What is it?
Quark is a dairy product found in much of Europe: Germany, Denmark, the UK, the Netherlands, Belgium and France (perhaps elsewhere too, do tell me if you know more!). It is called fromage frais (fresh cheese) in French, platte kaas (flat cheese) in Flemish, and that is exactly what it is: a very fresh kind of cheese.
Quark is made by adding rennet or another souring agent (like buttermilk) to milk. The milk then separates into whey and curds. The whey is poured off or drained. The remaining curds are stirred until a smooth consistency is reached: this is quark.
What does it taste like?
Quark has a distinctive sour, slightly bitter taste that some people don't like. When sugar is added, this taste is somewhat hidden and the quark comes to taste more like yoghurt.
In the Netherlands quark is available in different flavours (plain or with fruit flavour) and with different fat contents, depending on the fat content of the milk it was made of. There is also 'cream quark', to which cream was added. Quark can be made of different sorts of milk, cow's, goat's or sheep's milk to name some, but most quark is made with cow's milk.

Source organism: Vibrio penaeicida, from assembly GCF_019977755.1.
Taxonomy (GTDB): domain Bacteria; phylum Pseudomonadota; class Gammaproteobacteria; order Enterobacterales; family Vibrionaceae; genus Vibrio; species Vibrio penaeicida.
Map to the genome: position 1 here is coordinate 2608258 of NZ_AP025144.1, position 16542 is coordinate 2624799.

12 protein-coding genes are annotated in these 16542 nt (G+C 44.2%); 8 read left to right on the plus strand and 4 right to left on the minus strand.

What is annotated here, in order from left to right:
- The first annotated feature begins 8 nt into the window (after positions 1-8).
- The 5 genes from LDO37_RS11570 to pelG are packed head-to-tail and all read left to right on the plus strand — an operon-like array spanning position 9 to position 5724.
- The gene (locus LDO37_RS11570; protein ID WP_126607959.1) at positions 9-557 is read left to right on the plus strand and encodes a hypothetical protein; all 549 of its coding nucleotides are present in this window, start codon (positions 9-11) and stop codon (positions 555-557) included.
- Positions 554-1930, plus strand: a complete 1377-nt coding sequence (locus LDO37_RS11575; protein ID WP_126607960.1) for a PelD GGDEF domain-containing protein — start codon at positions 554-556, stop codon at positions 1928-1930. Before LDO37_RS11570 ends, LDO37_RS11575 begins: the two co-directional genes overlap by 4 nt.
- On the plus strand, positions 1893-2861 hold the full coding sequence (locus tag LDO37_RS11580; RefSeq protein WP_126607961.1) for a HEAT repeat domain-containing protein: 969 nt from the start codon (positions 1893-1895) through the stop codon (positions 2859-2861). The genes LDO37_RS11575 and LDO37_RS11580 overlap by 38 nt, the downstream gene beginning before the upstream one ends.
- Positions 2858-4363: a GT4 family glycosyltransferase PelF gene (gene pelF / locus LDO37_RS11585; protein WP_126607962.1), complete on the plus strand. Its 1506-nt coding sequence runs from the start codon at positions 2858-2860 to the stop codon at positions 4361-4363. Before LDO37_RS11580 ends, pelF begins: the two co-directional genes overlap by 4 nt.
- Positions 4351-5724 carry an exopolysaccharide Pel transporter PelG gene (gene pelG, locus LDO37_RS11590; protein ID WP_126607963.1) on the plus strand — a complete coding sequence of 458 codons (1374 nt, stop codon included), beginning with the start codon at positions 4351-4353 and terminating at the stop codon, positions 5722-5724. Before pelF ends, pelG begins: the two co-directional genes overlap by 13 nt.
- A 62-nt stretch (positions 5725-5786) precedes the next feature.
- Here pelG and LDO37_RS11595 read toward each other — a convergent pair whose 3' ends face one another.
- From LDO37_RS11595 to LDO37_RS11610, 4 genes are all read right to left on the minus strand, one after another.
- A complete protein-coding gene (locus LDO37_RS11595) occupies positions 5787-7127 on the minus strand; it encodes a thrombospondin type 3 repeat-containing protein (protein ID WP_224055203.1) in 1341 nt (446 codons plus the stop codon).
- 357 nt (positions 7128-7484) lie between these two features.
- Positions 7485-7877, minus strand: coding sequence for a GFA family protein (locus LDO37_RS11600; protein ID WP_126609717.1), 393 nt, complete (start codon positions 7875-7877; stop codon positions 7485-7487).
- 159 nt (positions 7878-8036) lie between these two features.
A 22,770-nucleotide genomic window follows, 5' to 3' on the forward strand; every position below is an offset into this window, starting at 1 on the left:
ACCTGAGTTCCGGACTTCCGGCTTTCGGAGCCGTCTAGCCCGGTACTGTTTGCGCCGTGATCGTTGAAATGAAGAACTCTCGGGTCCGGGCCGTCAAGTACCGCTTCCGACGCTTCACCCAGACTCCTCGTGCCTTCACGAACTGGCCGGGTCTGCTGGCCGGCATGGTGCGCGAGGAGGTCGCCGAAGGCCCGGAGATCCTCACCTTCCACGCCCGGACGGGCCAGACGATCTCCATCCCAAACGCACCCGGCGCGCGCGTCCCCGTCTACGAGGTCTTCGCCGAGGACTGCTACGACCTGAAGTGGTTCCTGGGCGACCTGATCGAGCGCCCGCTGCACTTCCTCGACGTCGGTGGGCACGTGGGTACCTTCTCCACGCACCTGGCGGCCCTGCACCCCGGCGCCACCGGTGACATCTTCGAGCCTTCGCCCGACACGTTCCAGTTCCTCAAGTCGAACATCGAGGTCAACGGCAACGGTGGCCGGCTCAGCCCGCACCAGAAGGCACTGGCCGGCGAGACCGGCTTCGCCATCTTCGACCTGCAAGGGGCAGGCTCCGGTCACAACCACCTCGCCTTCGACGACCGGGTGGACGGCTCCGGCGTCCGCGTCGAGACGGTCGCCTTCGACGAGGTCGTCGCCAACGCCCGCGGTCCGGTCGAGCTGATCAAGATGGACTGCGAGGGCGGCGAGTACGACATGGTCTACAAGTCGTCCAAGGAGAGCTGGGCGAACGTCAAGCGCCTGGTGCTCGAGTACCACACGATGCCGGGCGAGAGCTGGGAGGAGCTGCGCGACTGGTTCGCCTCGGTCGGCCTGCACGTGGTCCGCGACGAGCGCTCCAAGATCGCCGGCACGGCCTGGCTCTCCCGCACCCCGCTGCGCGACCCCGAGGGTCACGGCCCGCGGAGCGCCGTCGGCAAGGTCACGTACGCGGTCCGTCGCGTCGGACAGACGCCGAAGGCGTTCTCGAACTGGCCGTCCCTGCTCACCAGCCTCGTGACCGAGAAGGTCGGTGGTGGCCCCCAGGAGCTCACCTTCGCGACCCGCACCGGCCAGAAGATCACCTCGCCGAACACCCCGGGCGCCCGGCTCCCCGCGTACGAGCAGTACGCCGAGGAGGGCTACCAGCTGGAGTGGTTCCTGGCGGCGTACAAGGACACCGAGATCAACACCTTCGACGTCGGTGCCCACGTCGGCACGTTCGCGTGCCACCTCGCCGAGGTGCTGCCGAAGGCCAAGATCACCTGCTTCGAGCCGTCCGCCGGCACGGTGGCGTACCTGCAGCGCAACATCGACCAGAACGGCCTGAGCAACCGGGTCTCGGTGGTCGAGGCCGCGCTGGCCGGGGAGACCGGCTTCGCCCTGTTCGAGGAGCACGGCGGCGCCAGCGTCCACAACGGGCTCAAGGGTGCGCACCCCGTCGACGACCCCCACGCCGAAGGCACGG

Quark can be used in many different recipes, sweet or savoury. In this it's very similar to yoghurt. You can eat it for breakfast or as dessert, with fruit and/or cereal, you can use it in quark pie, as a base for dips, you can add garlic and herbs and use it as a low-fat substitute for tzatziki or with a baked potato... it is even used in baking, the possibilities are almost endless.
But what if I don't live in the Netherlands?
This of course is a problem in itself...You could try making quark yourself if you need it for a certain dish and can't find it in a store. You need a recipe for making cheese (perhaps substitute the rennet in the recipe with buttermilk), and follow it up until the point where you have drained off the whey and should start pressing and salting and such. Just do the draining and then stir smooth the product you end up with, you'll have made quark. Unfortunately I've not managed to find any good recipes for this, so you'll have to experiment. Or you could make do with thick yoghurt.